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For our second stop in Greece we chose the magnificent collection of monasteries at Meteora.

To get there, we picked up our rental car in downtown Athens and began the slightly risky driving experience of trying to get out into the Greek countryside. It definitely took some effort to get around and out of Omonoia Square and we lost sight of any direction signs for other bits of Greece, so eventually, we just decided to drive in a straight line along the same road until we crossed a motorway. This gave us the opportunity to figure out where we were. Oh, the joys of travel in the days when Google maps on the phone just wasn’t the done thing.

Once we found a motorway we picked our way around Lamia and on to Trikala and eventually to Kalabaka. From Lamia onwards it was off the motorway, and hence a bit slow.

On the day we drove up we arrived in mid-afternoon, so we had time for a quick recce visit up into the “monastery zone” to get the lay of the land.

The hotel we stayed at in Kalabaka was possibly the worst of the trip. It wasn’t bad as such, but it felt a bit half-finished, especially in the bathroom. Still, we were only there for a couple of nights, so how bad could it be? We’d pre-booked all our hotels individually on the internet before setting off, and we ended up with a bit of a mixed bag.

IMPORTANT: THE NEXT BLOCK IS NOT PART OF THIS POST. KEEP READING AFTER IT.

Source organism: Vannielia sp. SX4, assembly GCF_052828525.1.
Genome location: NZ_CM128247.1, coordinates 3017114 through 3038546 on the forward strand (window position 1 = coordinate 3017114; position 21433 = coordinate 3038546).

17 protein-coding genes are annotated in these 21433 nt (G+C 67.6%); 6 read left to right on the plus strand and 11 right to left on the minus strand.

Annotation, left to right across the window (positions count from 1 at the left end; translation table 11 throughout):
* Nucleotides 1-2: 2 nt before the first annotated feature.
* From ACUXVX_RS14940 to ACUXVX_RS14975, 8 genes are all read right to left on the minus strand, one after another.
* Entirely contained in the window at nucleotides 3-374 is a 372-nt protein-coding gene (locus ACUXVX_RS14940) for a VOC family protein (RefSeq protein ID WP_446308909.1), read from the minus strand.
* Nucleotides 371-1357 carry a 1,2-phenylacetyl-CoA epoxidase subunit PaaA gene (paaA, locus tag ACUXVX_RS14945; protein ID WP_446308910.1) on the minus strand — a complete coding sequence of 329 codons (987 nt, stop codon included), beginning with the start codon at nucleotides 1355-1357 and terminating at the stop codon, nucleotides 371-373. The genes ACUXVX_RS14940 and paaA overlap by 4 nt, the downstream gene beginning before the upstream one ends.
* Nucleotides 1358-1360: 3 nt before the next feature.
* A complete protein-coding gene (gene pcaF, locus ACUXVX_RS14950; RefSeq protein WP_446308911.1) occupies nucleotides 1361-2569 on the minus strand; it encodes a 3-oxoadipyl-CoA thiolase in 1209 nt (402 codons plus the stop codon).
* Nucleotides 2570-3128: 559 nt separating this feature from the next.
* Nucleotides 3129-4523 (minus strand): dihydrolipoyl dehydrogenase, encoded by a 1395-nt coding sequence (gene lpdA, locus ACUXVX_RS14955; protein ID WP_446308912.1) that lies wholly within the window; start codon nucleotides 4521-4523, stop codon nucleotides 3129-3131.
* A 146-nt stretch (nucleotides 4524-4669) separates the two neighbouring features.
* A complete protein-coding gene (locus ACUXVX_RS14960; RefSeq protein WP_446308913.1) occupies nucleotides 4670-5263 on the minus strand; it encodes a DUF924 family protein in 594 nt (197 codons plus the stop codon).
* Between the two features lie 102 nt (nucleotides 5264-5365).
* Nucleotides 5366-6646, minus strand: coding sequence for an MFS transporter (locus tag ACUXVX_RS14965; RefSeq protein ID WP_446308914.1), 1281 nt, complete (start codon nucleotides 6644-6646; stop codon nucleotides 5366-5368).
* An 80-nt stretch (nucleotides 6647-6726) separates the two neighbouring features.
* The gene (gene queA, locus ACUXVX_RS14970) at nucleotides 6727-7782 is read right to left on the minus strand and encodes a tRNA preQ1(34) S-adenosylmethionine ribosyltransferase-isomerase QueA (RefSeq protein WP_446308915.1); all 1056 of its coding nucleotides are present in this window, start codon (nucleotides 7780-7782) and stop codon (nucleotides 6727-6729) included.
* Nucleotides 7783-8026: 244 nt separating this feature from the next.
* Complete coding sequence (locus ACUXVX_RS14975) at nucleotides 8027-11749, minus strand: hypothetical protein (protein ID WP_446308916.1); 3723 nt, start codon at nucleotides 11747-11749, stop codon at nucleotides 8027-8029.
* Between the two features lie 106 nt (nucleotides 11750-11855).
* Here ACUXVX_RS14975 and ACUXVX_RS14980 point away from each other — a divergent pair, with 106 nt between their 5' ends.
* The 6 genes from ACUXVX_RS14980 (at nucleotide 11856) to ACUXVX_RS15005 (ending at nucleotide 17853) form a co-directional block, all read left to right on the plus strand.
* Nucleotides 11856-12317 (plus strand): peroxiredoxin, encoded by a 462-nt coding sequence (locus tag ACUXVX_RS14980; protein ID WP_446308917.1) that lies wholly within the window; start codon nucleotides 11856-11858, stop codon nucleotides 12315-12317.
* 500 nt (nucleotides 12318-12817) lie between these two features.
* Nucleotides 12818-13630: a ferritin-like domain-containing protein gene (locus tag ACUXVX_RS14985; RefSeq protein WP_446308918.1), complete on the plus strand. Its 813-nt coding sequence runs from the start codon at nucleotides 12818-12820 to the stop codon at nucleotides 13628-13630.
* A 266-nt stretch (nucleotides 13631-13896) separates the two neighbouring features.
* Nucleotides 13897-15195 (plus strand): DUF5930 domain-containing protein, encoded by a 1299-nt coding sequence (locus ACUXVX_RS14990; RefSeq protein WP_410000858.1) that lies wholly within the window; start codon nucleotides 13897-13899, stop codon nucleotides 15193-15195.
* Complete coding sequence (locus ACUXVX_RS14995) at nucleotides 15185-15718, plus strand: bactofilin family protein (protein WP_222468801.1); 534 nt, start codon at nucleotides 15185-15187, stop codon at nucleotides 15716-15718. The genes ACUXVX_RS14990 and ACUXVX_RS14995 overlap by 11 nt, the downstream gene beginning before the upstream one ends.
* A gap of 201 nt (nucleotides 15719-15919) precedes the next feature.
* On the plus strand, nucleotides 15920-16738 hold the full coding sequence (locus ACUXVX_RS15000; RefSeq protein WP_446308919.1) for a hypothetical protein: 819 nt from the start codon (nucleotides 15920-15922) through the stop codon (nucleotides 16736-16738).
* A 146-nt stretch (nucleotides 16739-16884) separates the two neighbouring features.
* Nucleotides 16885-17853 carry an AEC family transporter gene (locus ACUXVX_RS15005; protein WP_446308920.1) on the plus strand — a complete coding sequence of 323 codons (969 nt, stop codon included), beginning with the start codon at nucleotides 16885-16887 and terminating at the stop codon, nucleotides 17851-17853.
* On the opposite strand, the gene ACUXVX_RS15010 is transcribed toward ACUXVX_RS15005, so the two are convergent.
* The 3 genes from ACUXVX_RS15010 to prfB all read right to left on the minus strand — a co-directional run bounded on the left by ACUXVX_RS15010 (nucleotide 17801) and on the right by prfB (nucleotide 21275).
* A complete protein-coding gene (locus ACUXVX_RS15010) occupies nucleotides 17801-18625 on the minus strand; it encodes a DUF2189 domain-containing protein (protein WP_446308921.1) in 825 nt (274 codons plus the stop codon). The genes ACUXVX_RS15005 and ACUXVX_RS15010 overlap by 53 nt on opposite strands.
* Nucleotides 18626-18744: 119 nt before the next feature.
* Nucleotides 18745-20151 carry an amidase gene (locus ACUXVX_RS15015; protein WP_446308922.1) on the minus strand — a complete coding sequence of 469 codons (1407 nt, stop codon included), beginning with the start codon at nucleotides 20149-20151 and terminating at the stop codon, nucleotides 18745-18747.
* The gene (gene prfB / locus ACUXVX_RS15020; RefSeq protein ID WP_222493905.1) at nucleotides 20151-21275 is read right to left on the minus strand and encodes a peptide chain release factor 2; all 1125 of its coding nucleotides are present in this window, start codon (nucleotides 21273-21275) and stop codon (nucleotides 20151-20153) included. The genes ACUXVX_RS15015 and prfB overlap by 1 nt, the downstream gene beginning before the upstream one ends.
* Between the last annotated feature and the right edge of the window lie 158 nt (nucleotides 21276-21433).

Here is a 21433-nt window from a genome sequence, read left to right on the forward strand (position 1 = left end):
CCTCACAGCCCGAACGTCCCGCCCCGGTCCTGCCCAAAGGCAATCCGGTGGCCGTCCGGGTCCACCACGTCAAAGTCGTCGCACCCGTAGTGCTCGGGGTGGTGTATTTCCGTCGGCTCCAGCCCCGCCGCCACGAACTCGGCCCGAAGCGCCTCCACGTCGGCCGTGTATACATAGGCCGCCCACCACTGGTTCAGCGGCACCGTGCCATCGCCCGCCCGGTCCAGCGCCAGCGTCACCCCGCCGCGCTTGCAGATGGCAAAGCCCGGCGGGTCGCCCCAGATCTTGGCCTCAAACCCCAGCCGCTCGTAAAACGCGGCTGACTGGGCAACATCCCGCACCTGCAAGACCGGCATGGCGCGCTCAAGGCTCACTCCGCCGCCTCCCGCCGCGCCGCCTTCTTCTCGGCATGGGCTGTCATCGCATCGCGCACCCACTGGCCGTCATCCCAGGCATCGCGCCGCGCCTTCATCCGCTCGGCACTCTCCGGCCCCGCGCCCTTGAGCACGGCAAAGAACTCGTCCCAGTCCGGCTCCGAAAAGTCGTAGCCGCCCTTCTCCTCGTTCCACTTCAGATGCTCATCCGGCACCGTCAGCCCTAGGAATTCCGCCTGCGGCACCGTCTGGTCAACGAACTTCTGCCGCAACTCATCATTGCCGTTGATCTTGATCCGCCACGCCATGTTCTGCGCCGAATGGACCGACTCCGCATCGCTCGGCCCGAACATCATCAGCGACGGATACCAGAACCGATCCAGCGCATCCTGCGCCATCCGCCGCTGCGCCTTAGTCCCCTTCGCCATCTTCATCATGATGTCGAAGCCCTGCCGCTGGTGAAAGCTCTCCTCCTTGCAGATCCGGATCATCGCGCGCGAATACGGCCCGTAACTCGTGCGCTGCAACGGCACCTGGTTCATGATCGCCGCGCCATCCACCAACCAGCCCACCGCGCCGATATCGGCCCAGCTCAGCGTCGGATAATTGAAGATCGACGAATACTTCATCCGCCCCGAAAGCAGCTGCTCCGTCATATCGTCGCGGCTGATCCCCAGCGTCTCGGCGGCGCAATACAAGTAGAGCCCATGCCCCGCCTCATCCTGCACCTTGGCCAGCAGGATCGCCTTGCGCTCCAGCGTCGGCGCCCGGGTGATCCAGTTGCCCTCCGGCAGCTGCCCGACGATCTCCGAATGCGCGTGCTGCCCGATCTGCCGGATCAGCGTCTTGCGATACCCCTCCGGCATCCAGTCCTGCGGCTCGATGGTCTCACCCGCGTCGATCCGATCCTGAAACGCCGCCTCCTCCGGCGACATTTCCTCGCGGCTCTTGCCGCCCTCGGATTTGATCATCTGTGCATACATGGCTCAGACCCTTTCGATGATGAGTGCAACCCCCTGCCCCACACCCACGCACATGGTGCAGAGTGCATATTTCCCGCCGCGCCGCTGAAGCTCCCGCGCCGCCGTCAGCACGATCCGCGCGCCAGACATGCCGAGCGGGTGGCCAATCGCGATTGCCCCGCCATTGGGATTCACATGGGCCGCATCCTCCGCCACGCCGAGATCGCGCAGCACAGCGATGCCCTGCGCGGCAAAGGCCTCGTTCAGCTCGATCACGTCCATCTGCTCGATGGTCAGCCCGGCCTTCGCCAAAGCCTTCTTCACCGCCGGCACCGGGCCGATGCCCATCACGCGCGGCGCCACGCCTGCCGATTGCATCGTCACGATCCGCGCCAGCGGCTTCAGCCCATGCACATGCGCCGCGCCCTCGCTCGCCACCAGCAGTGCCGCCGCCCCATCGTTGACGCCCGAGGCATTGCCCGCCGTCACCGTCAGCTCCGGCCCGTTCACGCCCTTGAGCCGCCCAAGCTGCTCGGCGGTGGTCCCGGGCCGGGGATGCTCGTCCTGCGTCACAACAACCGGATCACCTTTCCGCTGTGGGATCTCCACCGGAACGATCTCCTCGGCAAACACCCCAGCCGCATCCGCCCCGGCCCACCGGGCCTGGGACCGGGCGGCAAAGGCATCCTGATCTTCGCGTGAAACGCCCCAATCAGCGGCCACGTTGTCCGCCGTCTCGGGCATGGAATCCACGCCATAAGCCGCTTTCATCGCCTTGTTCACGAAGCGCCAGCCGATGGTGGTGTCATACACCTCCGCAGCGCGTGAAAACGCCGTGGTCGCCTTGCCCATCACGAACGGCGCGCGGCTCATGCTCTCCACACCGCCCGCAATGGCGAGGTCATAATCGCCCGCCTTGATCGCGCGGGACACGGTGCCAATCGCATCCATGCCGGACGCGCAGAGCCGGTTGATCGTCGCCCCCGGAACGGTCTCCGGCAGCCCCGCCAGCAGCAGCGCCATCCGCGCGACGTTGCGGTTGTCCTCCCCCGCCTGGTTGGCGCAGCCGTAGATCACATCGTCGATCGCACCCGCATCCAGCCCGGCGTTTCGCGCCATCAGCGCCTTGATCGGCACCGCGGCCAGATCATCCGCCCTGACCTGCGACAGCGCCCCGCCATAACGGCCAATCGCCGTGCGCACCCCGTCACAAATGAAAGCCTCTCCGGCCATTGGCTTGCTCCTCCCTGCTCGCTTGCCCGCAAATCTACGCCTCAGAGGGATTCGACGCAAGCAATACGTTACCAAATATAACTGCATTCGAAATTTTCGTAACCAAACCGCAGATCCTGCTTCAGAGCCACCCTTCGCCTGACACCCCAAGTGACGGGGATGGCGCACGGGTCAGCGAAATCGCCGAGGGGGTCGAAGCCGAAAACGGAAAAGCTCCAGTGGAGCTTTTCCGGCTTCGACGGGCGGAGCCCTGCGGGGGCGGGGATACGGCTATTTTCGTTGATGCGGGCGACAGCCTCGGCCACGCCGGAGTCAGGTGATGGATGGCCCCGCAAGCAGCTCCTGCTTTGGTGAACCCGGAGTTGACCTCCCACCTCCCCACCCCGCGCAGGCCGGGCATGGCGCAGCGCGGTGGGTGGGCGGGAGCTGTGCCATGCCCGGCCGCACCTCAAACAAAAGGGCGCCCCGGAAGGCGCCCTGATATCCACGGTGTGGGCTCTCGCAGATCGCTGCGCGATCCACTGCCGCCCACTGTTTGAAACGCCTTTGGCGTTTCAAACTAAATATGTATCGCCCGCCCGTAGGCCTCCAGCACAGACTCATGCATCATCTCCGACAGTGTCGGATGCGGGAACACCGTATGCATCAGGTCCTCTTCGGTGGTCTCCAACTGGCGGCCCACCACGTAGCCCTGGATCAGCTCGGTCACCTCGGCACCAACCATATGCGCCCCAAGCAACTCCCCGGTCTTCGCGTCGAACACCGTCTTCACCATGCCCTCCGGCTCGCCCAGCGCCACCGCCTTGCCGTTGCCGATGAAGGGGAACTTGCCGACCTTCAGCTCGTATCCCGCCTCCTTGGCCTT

On the following day, we did the full monastery trip, including driving up as close as we could manage to the four or five that are close to roads and making a few extra stop-offs at good viewpoints for taking panoramic photos. I remember we were actually trying to reproduce a shot we’d seen of the Rousanou Monastery that we’d seen in a coffee table photo book we owned, and which was the main inspiration for us going there in the first place. We sort-of got it.

The shot in question is the one on this page, and the key is to understand that the monastery is on a completely different pillar of rock from the enormous thing behind. It is actually a good 500m in front of the taller rock pillar, with a deep valley and a road between the two. So yes, that is a vertical cliff that the monastery sits on. There is access to that one up a near-vertical set of ladders and steps you can just see in the photo. Other photos in the grid below were taken in and around the base.

But you get the picture, as it were. Optical illusion.